This is an example of the basis of the control mechanism used by the Reaction controller: For each master/slave combination, you can specify any number of states defined by values for the master and slave tracks. The first state, created automatically when you added the master, specifies that when the box is at –100 on the X axis, the sphere should be at (–100,0,50). In this case, you're controlling three parameters (the sphere position on all three axes) with one (the box position on the X axis). More typically you'd use one-to-one master/slave-parameter ratios.

    NoteReaction Manager also defines a state automatically when you assign a new slave to a master.

    Next you'll create a second state that tells the sphere how to move on multiple axes as the box moves on one.

  10. Drag the time slider to frame 50.

    The box moves to the midpoint of its animated trajectory. The sphere remains where it is.

  11. On the Reaction Manager dialog, click (Create State).

    This creates a new state (State02) using the current positions of the box and sphere.

  12. Try moving the sphere in the Front viewport.

    You can't move the sphere because it's under the full control of its master, the box. Similarly, you can't change its position using the Coordinate Display fields on the status bar. However, you can change the sphere's position using the Reaction Manager's editing tools.

  13. On the Reaction Manager dialog, click the Sphere01 / Position entry to highlight it, if necessary, and then click the Edit Mode button.
  14. Position the sphere at (0,0,100).

    The position updates in the Sphere01 / Position line under State02. Also, the Reaction Manager graph shows the change in values of the slave's (sphere) X and Z position values as the master box's X position changes. On the graph, as in Track View, red=X, green=Y, and blue=Z.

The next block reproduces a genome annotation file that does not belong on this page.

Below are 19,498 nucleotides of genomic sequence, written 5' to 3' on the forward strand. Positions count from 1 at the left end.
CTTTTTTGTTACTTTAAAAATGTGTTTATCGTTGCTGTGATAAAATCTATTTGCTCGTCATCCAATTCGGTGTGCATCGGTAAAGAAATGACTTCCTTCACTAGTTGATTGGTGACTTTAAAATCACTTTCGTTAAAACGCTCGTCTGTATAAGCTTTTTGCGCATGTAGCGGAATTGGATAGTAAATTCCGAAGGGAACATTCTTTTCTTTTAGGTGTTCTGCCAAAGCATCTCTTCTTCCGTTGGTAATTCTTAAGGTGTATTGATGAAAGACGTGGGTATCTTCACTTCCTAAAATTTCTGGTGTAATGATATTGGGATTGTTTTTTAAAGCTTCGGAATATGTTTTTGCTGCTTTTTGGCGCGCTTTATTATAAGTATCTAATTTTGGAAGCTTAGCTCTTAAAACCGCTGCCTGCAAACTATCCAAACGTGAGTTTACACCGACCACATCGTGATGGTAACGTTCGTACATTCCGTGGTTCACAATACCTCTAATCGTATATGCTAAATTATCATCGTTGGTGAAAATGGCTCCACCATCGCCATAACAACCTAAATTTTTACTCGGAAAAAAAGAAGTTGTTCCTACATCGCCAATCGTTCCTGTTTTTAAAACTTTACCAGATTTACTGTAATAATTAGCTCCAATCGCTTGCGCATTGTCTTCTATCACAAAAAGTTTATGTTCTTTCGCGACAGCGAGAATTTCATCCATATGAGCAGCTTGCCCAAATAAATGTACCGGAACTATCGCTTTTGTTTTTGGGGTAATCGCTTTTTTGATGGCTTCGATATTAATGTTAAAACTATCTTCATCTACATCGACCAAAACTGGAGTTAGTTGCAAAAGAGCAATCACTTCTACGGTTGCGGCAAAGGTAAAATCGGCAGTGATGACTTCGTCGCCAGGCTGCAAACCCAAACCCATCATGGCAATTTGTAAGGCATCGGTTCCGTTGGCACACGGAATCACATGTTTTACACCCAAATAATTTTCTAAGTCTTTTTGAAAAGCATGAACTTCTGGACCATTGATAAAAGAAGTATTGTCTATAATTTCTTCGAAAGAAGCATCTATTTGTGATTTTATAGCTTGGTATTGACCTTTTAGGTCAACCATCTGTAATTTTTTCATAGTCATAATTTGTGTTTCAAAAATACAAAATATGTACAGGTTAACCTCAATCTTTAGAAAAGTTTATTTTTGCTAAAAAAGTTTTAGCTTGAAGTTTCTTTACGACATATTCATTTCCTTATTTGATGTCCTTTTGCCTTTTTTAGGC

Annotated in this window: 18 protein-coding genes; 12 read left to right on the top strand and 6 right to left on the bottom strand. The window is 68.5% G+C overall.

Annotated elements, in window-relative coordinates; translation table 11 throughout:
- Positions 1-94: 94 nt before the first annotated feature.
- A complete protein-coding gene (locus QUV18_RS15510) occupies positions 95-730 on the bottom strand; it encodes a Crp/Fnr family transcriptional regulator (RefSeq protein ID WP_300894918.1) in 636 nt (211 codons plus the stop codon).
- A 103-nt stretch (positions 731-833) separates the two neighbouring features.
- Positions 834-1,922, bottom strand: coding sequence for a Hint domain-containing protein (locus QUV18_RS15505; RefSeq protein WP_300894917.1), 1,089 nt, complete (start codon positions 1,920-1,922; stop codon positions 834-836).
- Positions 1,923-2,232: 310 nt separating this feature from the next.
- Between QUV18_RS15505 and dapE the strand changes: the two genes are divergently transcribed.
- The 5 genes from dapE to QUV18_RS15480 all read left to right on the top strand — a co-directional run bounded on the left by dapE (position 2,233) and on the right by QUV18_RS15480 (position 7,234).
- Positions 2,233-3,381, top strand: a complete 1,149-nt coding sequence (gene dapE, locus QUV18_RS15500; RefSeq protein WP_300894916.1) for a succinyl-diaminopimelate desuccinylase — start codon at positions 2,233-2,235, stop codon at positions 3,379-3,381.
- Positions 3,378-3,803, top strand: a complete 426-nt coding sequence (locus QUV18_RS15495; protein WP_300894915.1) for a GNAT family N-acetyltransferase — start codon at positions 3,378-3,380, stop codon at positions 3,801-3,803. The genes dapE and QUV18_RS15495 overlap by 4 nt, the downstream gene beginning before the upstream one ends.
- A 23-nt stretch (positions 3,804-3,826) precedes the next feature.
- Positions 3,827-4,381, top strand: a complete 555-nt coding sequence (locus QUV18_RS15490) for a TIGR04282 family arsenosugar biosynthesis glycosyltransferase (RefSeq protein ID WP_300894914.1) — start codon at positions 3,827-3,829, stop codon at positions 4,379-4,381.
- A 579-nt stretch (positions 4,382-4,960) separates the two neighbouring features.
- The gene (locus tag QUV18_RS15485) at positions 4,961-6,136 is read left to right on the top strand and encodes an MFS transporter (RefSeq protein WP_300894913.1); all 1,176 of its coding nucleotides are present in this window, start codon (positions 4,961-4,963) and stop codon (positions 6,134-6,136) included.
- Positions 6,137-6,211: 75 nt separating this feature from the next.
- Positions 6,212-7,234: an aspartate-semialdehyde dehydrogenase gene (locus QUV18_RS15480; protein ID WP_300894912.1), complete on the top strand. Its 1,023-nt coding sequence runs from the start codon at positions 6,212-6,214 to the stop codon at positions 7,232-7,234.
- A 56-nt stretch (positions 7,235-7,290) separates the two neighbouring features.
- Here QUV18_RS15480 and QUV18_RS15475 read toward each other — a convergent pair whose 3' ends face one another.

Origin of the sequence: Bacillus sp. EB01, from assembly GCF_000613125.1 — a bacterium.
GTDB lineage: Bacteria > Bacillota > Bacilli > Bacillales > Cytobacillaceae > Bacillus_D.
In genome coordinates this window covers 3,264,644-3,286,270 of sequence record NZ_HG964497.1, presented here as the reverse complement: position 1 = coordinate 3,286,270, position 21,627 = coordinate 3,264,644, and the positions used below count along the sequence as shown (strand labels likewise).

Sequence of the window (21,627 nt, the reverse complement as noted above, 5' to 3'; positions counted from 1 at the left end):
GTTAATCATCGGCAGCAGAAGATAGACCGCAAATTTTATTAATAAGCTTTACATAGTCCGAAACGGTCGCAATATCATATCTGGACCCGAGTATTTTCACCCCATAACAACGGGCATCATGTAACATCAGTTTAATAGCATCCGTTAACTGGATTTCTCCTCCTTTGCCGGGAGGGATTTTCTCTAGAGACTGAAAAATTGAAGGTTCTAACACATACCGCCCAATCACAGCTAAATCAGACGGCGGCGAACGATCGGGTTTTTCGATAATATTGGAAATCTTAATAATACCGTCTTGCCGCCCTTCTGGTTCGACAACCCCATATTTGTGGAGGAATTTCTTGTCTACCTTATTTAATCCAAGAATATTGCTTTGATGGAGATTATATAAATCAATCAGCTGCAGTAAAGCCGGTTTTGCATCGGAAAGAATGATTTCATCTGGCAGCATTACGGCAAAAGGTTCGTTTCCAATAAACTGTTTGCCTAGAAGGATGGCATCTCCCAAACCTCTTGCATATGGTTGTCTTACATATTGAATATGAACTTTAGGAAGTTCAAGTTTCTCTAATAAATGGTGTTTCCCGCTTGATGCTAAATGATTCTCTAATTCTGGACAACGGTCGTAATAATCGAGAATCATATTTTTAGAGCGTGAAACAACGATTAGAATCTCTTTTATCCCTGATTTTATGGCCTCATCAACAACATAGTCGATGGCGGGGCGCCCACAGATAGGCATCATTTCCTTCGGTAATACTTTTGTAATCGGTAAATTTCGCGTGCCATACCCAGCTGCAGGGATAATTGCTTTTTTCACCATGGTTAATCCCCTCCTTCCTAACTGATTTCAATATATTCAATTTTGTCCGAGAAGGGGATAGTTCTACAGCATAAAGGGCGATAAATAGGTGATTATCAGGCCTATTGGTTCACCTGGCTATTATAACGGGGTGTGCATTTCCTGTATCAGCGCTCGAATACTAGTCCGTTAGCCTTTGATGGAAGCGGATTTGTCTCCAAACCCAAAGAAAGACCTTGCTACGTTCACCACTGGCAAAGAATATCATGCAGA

15. Click the Edit Mode button again to turn it off, and then scrub the time slider.

    As the box moves between frames 0 and 50, the sphere rises to the position specified in the second state.

    For the third and final state, you'll have the slave move in a different direction over the second half of the master's motion.

  16. Go to frame 100, and then create a new state.
  17. In the States list, click the new state or its slave track to highlight it.
  18. Turn on Edit Mode. Position the sphere at (0,–100,100), and then turn off Edit Mode.
  19. Scrub the time slider between frames 0 and 100.

    Over the first 50 frames, the sphere moves between the first two states, and over the second half of the animation, the sphere moves between the second and third states.

    To conclude the procedure, you'll demonstrate that the sphere is responding only to the box's X position, regardless of animation.

  20. Go to frame 0. Select the box, and then press and hold the Alt key and right-click the box.

    This opens the Animation quad menu.

  21. From the Set (lower-right) quadrant, choose Delete Selected Animation.

    This command deletes all animation keys for the current selection.

  22. Now move the box in all three dimensions.

    Any change in the Y or Z position has no effect on the sphere. However, moving the box between –100 and 100 on the X axis, no matter what the Y or Z position, results in changing the sphere's position as specified in the Reaction controller.

    This procedure gives you a hint of the Reaction controller's power. You can find another procedure showing additional aspects of the Reaction Manager in: Example: To use the Reaction Manager dialog:.

Interface

After assigning a Reaction controller, right-click the track and then choose Properties, or choose Animation Reaction Manager, to open the Reaction Manager dialog.